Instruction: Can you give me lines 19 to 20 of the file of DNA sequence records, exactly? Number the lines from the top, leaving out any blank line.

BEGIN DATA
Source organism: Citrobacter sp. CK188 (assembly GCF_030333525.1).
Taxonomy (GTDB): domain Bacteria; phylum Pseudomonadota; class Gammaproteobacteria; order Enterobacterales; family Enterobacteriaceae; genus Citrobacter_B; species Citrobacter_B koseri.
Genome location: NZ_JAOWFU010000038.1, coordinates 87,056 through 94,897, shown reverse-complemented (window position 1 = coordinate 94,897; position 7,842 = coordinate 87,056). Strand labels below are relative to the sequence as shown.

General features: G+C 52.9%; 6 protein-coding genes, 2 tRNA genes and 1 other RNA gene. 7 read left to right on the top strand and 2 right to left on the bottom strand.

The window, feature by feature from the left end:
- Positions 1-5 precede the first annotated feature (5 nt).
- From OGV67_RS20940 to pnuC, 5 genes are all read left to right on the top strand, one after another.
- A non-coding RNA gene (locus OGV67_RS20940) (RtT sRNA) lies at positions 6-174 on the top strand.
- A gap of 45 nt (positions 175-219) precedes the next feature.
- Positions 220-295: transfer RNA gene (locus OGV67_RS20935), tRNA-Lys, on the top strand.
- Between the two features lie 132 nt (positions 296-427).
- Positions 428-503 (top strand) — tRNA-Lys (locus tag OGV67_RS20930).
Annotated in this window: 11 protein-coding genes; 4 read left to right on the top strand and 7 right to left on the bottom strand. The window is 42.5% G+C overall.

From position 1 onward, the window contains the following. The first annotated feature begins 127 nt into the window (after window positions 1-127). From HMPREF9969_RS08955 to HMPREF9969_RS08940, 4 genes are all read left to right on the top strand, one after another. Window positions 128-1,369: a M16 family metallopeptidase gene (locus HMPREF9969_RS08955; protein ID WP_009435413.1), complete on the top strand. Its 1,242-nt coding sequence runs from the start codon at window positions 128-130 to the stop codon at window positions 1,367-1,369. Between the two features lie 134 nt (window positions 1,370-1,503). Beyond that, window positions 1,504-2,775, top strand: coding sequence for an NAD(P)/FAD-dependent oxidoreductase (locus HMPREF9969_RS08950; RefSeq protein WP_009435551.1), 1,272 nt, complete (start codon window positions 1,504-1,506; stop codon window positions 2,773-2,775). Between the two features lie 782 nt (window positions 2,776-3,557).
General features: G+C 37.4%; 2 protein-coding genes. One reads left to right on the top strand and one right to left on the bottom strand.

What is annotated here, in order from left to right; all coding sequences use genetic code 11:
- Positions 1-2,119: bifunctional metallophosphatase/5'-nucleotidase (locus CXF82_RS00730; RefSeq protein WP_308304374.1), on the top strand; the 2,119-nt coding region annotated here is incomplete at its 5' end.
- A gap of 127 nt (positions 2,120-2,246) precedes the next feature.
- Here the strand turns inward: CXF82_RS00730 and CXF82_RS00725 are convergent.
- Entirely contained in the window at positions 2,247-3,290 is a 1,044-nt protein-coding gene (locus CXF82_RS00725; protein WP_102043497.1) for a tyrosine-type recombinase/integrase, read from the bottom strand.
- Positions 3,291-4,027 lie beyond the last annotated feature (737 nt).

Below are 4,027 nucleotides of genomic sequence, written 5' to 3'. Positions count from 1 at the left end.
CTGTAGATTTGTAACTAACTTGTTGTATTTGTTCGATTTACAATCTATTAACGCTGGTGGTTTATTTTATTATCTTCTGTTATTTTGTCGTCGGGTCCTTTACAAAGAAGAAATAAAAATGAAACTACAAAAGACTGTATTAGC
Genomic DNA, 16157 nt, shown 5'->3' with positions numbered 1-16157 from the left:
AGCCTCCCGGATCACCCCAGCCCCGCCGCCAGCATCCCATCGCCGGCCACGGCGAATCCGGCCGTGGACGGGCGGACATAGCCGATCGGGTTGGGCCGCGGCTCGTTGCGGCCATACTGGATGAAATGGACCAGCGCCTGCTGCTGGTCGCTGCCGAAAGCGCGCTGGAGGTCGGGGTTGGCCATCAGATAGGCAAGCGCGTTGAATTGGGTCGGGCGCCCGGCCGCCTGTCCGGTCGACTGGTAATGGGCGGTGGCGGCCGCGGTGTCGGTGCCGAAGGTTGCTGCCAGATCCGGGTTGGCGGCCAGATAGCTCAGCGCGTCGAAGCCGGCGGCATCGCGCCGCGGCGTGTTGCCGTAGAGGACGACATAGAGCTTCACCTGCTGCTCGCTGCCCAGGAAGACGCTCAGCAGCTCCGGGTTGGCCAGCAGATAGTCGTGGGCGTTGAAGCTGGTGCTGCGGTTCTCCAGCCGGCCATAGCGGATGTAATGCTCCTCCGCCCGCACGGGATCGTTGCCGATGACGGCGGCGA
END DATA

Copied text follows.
- Here the strand turns inward: CXF82_RS00730 and CXF82_RS00725 are convergent.
- Entirely contained in the window at positions 2,247-3,290 is a 1,044-nt protein-coding gene (locus CXF82_RS00725; protein WP_102043497.1) for a tyrosine-type recombinase/integrase, read from the bottom strand.